The author also describes “minority nationalism” as tending to oppose nationalizing nationalism. Brubaker argues that his variety of nationalism may also compete with homeland nationalism as applied to the same group. Those directly and adversely affected by the policies of nationalizing nationalism may invoke minority nationalism to advance their cause. Brubaker analogizes self-identification as a “national minority” with claims to “external national homelands” and “nationalizing statehood”: despite the views of their proponents, all three represent political stances rather than ethnographic facts.[9] Yet Brubaker describes minority nationalism as characterized by a population’s demands that their state recognize more than that population’s unique “ethnic” status. A group invoking minority nationalism will often insist that their distinctive “ethnocultural nationality,” and the supposedly implicit nationality-based cultural and political rights be recognized by the state as well.[10] Though minority nationalism may work in the same way that homeland nationalism does, tending to undermine nationalizing states and their varieties of nationalism, Brubaker is careful to point out that minority and homeland nationalisms do not always coincide in complementary or harmonious relationships. Indeed, these nationalisms often clash when homeland nationalism is trumpeted for geopolitical, rather than genuinely nationalistic reasons.[11]

Critiques

Despite Brubaker’s clearly stated delineation of an analytically compelling framework and vocabulary for describing nationalism, there remain significant weaknesses in several of his arguments. The author’s de-emphasis of “class” and contemporaneous factors related to the rise of the Nazi regime and the dissolution of the USSR represent significant weaknesses in his theory and the examples he uses to support it.

Brubaker’s brief and insufficient discussion of socioeconomic class undermines his sweeping assertions regarding the national question in Europe and Central Asia. Though the author avoids the problematical question of a unifying definition for nationalism (itself a disappointing gap in the text), the more fundamental issue with his analysis comes early on, when he describes the idea of “class”:

the working class—understood as a real entity of substantial  community—has largely dissolved as an object of analysis…The study of class as a cultural and political idiom, as a mode of conflict, and as an underlying abstract dimension of economic structure remains vital; but it is no longer encumbered by an understanding of classes as real, enduring entities.[12]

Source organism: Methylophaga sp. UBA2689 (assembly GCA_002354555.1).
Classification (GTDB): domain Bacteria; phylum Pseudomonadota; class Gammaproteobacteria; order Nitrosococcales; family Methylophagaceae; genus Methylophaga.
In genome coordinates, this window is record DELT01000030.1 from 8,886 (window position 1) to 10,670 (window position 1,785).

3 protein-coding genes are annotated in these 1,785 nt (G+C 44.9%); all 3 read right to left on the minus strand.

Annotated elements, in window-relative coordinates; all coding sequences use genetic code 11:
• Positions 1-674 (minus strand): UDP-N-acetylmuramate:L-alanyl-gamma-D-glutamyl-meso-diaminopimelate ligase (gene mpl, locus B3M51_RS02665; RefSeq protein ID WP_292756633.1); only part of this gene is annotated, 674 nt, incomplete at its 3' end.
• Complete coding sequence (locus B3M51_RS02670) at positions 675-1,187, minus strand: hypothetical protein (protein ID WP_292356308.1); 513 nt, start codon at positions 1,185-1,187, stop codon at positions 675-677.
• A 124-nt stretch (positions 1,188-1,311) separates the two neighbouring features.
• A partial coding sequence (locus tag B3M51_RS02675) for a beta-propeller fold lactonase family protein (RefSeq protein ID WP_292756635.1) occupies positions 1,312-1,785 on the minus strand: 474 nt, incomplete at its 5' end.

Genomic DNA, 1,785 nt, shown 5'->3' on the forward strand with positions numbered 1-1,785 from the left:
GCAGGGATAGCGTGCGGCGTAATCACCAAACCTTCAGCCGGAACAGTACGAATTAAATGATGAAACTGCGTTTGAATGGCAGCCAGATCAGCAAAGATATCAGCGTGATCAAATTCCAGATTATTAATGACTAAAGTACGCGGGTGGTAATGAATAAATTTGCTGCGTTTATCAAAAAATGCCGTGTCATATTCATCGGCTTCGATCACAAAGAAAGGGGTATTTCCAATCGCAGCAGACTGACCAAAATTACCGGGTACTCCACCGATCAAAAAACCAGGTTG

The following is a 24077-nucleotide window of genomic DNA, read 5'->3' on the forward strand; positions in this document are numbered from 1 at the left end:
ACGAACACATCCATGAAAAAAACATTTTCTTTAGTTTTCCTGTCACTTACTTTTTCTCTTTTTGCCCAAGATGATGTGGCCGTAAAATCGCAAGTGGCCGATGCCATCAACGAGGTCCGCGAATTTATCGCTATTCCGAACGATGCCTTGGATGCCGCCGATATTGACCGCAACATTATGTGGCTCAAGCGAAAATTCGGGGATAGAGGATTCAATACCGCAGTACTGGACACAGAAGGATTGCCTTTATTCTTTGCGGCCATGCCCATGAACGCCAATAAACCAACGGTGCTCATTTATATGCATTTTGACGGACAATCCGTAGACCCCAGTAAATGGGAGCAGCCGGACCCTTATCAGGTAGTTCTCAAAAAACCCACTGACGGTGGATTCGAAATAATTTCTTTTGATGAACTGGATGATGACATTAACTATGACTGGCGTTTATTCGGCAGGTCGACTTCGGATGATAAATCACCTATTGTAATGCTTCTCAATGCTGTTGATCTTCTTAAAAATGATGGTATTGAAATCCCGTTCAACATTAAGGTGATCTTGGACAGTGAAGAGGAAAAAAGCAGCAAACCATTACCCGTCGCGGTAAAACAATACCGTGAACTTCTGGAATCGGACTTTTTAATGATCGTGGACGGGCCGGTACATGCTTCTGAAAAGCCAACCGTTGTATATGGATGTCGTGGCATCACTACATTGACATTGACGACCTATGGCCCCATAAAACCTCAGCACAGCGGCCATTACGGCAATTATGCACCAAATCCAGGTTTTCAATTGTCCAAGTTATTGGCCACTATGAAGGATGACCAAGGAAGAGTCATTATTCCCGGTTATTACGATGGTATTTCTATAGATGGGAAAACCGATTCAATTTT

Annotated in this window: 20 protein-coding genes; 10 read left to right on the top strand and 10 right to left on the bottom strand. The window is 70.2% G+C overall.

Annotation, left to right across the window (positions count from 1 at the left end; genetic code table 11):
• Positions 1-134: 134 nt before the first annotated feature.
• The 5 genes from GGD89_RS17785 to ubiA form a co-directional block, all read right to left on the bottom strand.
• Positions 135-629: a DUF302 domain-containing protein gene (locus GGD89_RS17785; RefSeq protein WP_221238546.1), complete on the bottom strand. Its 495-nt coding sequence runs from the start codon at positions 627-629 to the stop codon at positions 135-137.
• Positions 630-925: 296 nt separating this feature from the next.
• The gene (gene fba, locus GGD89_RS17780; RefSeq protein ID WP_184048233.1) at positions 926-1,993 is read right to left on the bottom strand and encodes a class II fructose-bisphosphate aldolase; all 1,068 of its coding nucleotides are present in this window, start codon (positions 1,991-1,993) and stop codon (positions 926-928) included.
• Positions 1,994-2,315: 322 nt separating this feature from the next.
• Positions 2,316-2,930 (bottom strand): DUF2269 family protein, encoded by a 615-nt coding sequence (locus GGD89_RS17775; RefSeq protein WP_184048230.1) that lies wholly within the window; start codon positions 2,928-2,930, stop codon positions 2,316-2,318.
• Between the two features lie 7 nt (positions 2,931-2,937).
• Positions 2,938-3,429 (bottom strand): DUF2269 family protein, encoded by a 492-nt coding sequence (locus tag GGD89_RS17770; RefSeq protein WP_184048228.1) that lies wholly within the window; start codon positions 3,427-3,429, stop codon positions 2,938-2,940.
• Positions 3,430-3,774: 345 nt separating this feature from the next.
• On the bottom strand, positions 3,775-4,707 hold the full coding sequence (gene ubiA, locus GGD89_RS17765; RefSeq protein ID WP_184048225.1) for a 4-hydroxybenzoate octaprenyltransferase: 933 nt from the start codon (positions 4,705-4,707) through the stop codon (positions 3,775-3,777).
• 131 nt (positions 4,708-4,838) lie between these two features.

Other than this brief dismissal of class—apparently it is only relevant as a “cultural and political idiom,” “mode of conflict,” and “underlying abstract dimension of economic structure”—represents the author’s only significant explanation of its role in the text. Class is mentioned elsewhere only three times, and these instances are only tangential references to the concept. Despite Brubaker’s frequent reliance on national “elites”—be they of the “political,” “cultural,” or even more vague “social” varieties—as engineers and initiators of nationalism, the reader is left without an explanation of the role of their socio-economic status in shaping the national question in the states Brubaker provides as examples.

Perhaps the most troubling example of this deemphasis comes in the author’s reliance on the heavy-handed role of elites in interwar Poland. By discussing Poland in detail in Chapter 4, he fashions the newly established country into an example of nationalizing nationalism within an existing state.  He carefully explains the role of “dominant elites” in promoting the language, culture, demographic preponderance, and economic flourishing of interwar Poland. Yet he pays little to no attention to whether the economic strata of the referenced elites put them in a particularly advantageous position. Were their interests not served by advancing the conceptualization of Polish “national” interests, and the broad economic advancement of the Polish people? It is hard to imagine that the displacement of Germans from “key positions in the economy,”[13] and the Polish government’s broad agenda to “nationalize the urban economy” (an initiative which economically disempowered minorities, particularly Jews),[14] served solely the political interests of the elites who engineered these policies. Even if the obvious economic interests involved in these actions were judged insignificant in the grand scheme of Brubaker’s analysis, class serves as a key example of Brubaker’s tendency to push aside potentially influential interests in his reduction of 20th century nationalisms into struggles between nation-states and ethnic groups. This reader found Brubaker’s focus on the “characteristic structure and style of nationalist politics in post-Communist Europe and Eurasia”[15] obscured by his willingness to avoid those mundane factors, like class, which often shape and determine domestic politics.